Her Life

Patricia Burke

Patricia was born in Potchefstroom South Africa on November 4th 1931, the daughter of English entrepreneur Charles Heyes and his Afrikaner wife Althea Steyn, a fashion designer. Following graduation, Patricia worked in the U.S. Embassy in Harare Zimbabwe for the Peace Corps as a translator, and later as executive assistant to the managing director of Royal Dutch Shell, which had started drilling for oil in Africa in the 1950s.

Patricia married Irish civil engineer Patrick Burke, and soon afterwards she devoted herself to rearing her growing family and supporting her husband, who was working in Zimbabwe on some of the premier public works projects of the time, including the Umtali Hills Irrigation Scheme, the Kariba Dam Hydroelectric Project, and several water schemes supporting the biodiversity of one of the world’s most important wildlife preserves: Hwange National Park.

The couple lived and worked in Canada, Zimbabwe, England and Wales, before settling down in Ireland with their daughter Felicity and two sons Thomas and Kevin. Following the untimely death of her first husband, Patricia married Patrick Fullam, together the couple had a son Mark. Patricia re-entered the workforce in Dublin, this time as assistant to the principal of the school her three sons attended.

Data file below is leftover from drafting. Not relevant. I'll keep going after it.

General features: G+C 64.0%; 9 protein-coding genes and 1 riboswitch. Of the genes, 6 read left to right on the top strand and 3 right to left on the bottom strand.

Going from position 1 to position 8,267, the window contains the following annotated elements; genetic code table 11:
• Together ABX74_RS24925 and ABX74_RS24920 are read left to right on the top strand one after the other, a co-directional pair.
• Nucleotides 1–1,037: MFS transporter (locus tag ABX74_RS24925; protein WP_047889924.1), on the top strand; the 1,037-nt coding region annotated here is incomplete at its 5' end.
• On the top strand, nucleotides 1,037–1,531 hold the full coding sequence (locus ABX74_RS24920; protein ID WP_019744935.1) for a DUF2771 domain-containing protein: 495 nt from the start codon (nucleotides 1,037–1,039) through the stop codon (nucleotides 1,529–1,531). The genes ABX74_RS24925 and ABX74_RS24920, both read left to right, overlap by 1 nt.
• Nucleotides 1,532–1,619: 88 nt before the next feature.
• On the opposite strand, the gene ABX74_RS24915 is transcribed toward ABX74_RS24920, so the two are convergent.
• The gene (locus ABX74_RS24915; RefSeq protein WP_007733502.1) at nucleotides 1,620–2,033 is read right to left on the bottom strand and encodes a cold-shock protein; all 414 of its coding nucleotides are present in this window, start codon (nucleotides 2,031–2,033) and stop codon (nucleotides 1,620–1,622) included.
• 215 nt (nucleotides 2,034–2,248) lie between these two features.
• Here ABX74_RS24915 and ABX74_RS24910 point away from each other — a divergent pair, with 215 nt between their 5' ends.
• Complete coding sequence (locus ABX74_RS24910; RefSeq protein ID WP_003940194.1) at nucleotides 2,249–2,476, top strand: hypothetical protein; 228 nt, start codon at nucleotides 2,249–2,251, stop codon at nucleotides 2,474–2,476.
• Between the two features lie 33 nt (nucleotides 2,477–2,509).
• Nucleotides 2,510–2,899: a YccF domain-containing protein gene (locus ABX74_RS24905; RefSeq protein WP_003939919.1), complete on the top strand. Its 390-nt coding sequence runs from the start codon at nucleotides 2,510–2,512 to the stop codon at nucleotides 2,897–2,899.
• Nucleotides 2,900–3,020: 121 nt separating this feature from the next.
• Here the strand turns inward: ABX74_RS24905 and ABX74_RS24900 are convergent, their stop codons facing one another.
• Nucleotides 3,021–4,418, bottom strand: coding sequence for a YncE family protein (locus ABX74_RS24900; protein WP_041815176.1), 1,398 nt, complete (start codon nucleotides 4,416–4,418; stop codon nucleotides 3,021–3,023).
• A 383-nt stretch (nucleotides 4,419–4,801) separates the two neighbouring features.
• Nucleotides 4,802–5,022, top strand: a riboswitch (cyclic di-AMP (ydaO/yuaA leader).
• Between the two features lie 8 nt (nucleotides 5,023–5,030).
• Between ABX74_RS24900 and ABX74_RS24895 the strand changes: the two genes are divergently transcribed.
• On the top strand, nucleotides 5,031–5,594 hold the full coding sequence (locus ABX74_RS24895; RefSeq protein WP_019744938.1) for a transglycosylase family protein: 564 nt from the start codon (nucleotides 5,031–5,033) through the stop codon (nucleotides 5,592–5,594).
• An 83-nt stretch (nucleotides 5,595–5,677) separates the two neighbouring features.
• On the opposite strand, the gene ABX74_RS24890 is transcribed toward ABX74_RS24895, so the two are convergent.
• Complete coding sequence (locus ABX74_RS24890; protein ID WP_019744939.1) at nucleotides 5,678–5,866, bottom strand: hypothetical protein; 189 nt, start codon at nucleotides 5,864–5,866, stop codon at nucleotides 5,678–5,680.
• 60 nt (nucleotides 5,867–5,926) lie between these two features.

In retirement Patricia devoted herself to volunteering. While living in New York with her son Kevin she worked tirelessly for many organizations, including Manhattan food pantries, and for the American Museum of Natural History on the electronic version of Charles Darwin’s manuscripts in which Darwin recorded his travels to the Galapagos Islands. Patricia also made lengthy visits to Alabama where her youngest son Mark resides and where she worked as a volunteer in the hospital and school systems. Patricia forged lifelong friendships wherever she went.